Tougher background checks for drivers at companies like Uber and Lyft got the nod from the California Public Utilities Commission Thursday, the state regulatory agency announced.
Under the tightened rules, ride-sharing businesses must use accredited background companies and screen all drivers before they start driving and annually thereafter, and must provide proof to the utilities commission that they did so.
“Our decision today requires that TNCs perform background checks of every driver every year for as long as the driver is authorized to operate on the TNC’s platform,” Commissioner Liane Randolph said in a statement.
“TNC” is the acronym for Transportation Network Company, the utilities commission’s term for ride-hailing businesses.
“Our actions strengthen our existing protections for consumers while being responsive to today’s transportation market,” Randolph said.
The requirements strengthen existing rules, which mandate that ride-sharing businesses must search national criminal records and the U.S. Department of Justice National Sex Offender public website.
The businesses can’t use people registered on the latter website or those who are convicted violent felons.
Also, the companies are barred from using people convicted of misdemeanor assault or battery, domestic violence, driving under the influence, a felony violation or violation of certain Penal Code sections within the previous seven years.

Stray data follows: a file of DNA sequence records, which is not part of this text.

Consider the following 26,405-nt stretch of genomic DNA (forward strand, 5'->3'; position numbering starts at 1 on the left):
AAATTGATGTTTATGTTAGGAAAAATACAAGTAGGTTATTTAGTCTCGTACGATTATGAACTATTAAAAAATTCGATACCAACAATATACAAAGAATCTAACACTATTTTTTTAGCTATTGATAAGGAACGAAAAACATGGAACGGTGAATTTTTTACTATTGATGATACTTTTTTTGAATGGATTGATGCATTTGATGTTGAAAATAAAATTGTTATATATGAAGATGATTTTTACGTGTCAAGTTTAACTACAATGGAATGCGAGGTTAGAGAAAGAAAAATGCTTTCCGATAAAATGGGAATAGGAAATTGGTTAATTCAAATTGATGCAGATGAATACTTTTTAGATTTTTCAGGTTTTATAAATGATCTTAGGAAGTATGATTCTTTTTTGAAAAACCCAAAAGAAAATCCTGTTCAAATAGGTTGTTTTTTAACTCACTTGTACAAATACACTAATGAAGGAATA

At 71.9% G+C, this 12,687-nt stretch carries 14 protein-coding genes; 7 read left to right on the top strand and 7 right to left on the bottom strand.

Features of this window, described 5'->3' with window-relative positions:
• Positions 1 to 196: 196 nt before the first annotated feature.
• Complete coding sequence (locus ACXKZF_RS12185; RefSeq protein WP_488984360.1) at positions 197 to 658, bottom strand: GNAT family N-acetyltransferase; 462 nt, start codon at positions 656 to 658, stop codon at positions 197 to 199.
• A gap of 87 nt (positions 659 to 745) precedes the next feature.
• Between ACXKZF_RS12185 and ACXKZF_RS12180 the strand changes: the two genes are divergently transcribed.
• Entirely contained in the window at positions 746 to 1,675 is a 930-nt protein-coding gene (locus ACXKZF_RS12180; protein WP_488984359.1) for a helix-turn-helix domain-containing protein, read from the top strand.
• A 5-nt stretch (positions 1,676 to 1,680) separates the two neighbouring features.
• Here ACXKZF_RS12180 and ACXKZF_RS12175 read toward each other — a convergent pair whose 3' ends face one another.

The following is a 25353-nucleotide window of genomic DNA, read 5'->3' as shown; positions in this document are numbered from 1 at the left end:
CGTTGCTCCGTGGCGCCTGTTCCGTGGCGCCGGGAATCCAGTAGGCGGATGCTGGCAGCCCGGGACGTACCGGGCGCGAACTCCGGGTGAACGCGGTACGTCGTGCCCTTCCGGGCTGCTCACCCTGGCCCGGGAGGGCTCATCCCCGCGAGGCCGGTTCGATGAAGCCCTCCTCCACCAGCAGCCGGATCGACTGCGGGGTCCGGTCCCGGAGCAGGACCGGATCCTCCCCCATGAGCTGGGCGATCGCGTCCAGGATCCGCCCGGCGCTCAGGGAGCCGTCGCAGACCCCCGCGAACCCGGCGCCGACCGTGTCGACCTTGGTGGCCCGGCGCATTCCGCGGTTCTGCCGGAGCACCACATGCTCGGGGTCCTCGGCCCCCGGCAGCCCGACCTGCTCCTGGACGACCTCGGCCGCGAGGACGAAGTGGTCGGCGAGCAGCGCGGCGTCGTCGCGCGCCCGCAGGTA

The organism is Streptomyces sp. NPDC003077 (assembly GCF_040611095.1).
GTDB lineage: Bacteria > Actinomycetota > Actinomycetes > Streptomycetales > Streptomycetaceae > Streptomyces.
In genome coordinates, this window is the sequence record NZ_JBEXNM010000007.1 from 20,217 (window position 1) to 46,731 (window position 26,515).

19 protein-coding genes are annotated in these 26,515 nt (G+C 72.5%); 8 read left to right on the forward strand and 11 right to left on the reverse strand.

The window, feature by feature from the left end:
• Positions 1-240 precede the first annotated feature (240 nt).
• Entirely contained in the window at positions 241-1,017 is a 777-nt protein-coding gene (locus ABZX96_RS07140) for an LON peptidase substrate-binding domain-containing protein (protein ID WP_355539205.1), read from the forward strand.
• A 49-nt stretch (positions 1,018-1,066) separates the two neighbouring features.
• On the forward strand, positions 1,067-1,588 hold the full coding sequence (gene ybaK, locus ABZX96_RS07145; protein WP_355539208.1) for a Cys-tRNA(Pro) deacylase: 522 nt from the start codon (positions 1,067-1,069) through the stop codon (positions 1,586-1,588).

The new rules come in the wake of lawsuits against both Uber and Lyft regarding business practices including background checks.
In April 2016, Uber settled a civil enforcement case brought by prosecutors in San Francisco and Los Angeles for up to $25 million.
The ride-sharing company agreed to adjust its business practices to remove misleading language and comply with state law, according to the San Francisco District Attorney’s Office.
The case against Uber was filed in December 2014, alleging that the transportation network company’s claims of industry-leading background checks were false, that the company made exaggerated claims about safety and that Uber had continued to operate at airports when it didn’t have permission to, among other allegations.
Uber was ordered to pay a $10 million penalty within 60 days, and $15 million more if it did not comply with the terms of the suit within two years.
Before the suit against Uber was filed, the district attorneys reached a similar settlement with competitor Lyft, which agreed in 2014 to revise its language on safety, submit its fare calculation system for regulation and only operate at airports where it had permission. Lyft’s civil penalty was $250,000.
Representatives of Uber and Lyft did not immediately respond to requests for comment.
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